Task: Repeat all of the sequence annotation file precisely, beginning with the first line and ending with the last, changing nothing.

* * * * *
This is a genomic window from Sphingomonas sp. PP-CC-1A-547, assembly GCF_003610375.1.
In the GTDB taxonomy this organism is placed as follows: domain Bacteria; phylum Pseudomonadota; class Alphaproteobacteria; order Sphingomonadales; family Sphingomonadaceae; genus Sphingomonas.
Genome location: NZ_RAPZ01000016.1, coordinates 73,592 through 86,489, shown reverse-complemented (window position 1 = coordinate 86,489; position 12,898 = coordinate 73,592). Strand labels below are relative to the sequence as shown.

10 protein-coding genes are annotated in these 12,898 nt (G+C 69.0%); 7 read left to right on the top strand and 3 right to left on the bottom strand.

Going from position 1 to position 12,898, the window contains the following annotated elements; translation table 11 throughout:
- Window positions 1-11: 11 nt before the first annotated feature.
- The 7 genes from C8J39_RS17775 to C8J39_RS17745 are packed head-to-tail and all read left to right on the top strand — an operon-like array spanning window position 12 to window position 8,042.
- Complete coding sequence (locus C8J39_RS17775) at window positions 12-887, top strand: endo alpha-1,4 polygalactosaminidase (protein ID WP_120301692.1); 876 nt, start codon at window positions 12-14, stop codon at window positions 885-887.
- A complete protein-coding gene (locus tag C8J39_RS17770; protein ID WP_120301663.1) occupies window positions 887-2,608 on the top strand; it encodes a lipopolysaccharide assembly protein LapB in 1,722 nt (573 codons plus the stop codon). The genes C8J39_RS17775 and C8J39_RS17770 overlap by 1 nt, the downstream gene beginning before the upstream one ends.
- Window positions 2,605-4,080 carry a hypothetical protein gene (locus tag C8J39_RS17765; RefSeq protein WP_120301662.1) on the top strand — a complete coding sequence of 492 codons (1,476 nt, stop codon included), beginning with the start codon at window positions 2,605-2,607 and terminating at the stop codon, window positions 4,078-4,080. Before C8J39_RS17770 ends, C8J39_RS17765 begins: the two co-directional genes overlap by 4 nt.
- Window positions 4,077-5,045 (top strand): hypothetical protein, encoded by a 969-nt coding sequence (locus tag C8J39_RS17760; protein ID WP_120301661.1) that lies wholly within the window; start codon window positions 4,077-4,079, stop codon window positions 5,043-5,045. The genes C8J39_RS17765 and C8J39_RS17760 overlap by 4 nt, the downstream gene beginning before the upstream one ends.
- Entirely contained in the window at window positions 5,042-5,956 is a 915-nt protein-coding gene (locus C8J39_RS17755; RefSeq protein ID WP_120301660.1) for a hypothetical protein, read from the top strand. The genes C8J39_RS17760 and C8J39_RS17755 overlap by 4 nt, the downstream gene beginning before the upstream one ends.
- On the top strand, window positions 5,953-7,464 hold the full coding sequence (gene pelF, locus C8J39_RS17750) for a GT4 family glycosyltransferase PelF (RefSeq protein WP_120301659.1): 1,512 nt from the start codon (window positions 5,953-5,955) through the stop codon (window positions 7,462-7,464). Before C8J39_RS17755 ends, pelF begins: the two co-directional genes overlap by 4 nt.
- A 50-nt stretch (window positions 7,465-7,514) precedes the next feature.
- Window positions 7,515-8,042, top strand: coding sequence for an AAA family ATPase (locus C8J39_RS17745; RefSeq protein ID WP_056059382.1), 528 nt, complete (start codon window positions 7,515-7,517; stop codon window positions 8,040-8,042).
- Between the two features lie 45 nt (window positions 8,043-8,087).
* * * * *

This is a genomic window from Sphingomonas sp. PP-CC-1A-547, assembly GCF_003610375.1.
In the GTDB taxonomy this organism is placed as follows: domain Bacteria; phylum Pseudomonadota; class Alphaproteobacteria; order Sphingomonadales; family Sphingomonadaceae; genus Sphingomonas.
Genome location: NZ_RAPZ01000016.1, coordinates 73,592 through 86,489, shown reverse-complemented (window position 1 = coordinate 86,489; position 12,898 = coordinate 73,592). Strand labels below are relative to the sequence as shown.

10 protein-coding genes are annotated in these 12,898 nt (G+C 69.0%); 7 read left to right on the top strand and 3 right to left on the bottom strand.

Going from position 1 to position 12,898, the window contains the following annotated elements; translation table 11 throughout:
- Window positions 1-11: 11 nt before the first annotated feature.
- The 7 genes from C8J39_RS17775 to C8J39_RS17745 are packed head-to-tail and all read left to right on the top strand — an operon-like array spanning window position 12 to window position 8,042.
- Complete coding sequence (locus C8J39_RS17775) at window positions 12-887, top strand: endo alpha-1,4 polygalactosaminidase (protein ID WP_120301692.1); 876 nt, start codon at window positions 12-14, stop codon at window positions 885-887.
- A complete protein-coding gene (locus tag C8J39_RS17770; protein ID WP_120301663.1) occupies window positions 887-2,608 on the top strand; it encodes a lipopolysaccharide assembly protein LapB in 1,722 nt (573 codons plus the stop codon). The genes C8J39_RS17775 and C8J39_RS17770 overlap by 1 nt, the downstream gene beginning before the upstream one ends.
- Window positions 2,605-4,080 carry a hypothetical protein gene (locus tag C8J39_RS17765; RefSeq protein WP_120301662.1) on the top strand — a complete coding sequence of 492 codons (1,476 nt, stop codon included), beginning with the start codon at window positions 2,605-2,607 and terminating at the stop codon, window positions 4,078-4,080. Before C8J39_RS17770 ends, C8J39_RS17765 begins: the two co-directional genes overlap by 4 nt.
- Window positions 4,077-5,045 (top strand): hypothetical protein, encoded by a 969-nt coding sequence (locus tag C8J39_RS17760; protein ID WP_120301661.1) that lies wholly within the window; start codon window positions 4,077-4,079, stop codon window positions 5,043-5,045. The genes C8J39_RS17765 and C8J39_RS17760 overlap by 4 nt, the downstream gene beginning before the upstream one ends.
- Entirely contained in the window at window positions 5,042-5,956 is a 915-nt protein-coding gene (locus C8J39_RS17755; RefSeq protein ID WP_120301660.1) for a hypothetical protein, read from the top strand. The genes C8J39_RS17760 and C8J39_RS17755 overlap by 4 nt, the downstream gene beginning before the upstream one ends.
- On the top strand, window positions 5,953-7,464 hold the full coding sequence (gene pelF, locus C8J39_RS17750) for a GT4 family glycosyltransferase PelF (RefSeq protein WP_120301659.1): 1,512 nt from the start codon (window positions 5,953-5,955) through the stop codon (window positions 7,462-7,464). Before C8J39_RS17755 ends, pelF begins: the two co-directional genes overlap by 4 nt.
- A 50-nt stretch (window positions 7,465-7,514) precedes the next feature.
- Window positions 7,515-8,042, top strand: coding sequence for an AAA family ATPase (locus C8J39_RS17745; RefSeq protein ID WP_056059382.1), 528 nt, complete (start codon window positions 7,515-7,517; stop codon window positions 8,040-8,042).
- Between the two features lie 45 nt (window positions 8,043-8,087).